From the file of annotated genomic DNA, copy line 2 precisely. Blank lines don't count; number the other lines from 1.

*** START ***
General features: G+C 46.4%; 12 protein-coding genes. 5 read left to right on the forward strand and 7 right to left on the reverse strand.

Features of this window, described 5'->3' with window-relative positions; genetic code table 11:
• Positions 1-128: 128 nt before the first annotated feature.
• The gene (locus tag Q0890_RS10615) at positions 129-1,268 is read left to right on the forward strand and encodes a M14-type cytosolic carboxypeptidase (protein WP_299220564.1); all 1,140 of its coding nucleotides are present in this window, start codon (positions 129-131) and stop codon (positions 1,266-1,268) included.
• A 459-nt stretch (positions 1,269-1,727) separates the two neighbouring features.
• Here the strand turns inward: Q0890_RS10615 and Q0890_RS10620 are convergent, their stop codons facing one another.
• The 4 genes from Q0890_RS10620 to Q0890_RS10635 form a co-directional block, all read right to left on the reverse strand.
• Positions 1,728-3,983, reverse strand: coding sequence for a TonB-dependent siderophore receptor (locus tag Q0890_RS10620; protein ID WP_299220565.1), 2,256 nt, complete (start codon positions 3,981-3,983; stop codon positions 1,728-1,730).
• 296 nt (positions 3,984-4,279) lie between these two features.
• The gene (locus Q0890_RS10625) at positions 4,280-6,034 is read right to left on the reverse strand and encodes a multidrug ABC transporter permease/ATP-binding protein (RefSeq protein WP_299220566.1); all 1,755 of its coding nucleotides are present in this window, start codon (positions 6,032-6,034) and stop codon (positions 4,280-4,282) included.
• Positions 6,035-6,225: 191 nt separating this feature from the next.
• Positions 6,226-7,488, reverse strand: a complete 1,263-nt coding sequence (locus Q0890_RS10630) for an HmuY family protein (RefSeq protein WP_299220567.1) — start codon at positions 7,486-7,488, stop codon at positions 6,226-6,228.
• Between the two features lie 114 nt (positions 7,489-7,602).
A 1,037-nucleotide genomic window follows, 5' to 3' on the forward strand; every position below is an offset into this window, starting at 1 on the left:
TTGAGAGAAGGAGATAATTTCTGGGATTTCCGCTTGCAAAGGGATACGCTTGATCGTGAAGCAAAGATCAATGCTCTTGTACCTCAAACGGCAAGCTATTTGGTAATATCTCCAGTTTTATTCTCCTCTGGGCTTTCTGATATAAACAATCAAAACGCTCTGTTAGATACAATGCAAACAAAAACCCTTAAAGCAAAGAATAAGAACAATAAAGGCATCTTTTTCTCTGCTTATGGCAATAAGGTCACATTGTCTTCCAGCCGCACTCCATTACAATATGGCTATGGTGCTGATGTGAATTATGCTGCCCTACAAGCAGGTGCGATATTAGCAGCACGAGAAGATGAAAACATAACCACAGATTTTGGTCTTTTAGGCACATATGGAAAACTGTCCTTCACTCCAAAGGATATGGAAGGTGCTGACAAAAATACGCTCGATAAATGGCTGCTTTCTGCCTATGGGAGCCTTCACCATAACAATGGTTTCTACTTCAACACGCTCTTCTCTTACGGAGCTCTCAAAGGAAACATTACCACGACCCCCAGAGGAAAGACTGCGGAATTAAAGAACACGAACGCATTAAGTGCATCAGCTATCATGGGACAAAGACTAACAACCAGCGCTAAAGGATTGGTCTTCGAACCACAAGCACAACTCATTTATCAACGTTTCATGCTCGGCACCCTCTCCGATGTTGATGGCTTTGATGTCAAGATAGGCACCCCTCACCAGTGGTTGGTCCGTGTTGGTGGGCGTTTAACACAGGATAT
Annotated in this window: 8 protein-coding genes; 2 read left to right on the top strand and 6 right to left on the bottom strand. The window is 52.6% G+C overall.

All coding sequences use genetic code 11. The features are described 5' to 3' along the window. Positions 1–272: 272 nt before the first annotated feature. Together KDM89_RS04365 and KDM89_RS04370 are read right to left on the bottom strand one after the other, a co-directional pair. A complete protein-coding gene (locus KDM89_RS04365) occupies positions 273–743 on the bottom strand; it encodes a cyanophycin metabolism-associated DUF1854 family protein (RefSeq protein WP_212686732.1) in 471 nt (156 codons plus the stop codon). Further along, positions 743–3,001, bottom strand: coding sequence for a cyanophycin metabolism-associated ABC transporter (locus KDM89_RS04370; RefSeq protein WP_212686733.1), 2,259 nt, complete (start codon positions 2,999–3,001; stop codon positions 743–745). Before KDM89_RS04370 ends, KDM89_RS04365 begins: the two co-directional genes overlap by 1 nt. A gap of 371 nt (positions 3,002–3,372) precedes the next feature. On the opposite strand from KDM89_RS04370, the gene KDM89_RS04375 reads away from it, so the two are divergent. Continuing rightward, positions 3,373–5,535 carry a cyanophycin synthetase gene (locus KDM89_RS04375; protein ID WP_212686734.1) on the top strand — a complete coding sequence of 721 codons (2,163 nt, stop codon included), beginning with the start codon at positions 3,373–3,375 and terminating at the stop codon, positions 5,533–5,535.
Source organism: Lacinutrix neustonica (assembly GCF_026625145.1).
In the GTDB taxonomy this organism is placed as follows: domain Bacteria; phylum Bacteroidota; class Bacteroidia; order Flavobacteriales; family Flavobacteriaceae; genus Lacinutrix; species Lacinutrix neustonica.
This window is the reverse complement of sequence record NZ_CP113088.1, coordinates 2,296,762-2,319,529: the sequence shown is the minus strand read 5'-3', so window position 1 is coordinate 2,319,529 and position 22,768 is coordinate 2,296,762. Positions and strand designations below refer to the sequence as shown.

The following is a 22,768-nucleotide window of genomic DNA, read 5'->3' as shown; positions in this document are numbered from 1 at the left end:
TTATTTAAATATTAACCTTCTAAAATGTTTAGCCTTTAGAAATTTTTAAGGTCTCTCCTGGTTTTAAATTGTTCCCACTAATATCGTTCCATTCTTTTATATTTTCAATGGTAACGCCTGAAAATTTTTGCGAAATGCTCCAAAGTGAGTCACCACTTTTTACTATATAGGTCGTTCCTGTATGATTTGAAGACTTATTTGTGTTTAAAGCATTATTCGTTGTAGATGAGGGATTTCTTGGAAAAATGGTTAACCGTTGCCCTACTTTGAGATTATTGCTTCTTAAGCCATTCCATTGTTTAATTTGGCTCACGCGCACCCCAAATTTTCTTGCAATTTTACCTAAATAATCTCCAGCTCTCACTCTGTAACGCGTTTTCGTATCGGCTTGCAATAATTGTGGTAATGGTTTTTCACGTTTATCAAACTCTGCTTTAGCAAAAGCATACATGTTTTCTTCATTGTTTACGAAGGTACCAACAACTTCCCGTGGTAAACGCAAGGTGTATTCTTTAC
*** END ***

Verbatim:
Features of this window, described 5'->3' with window-relative positions; genetic code table 11: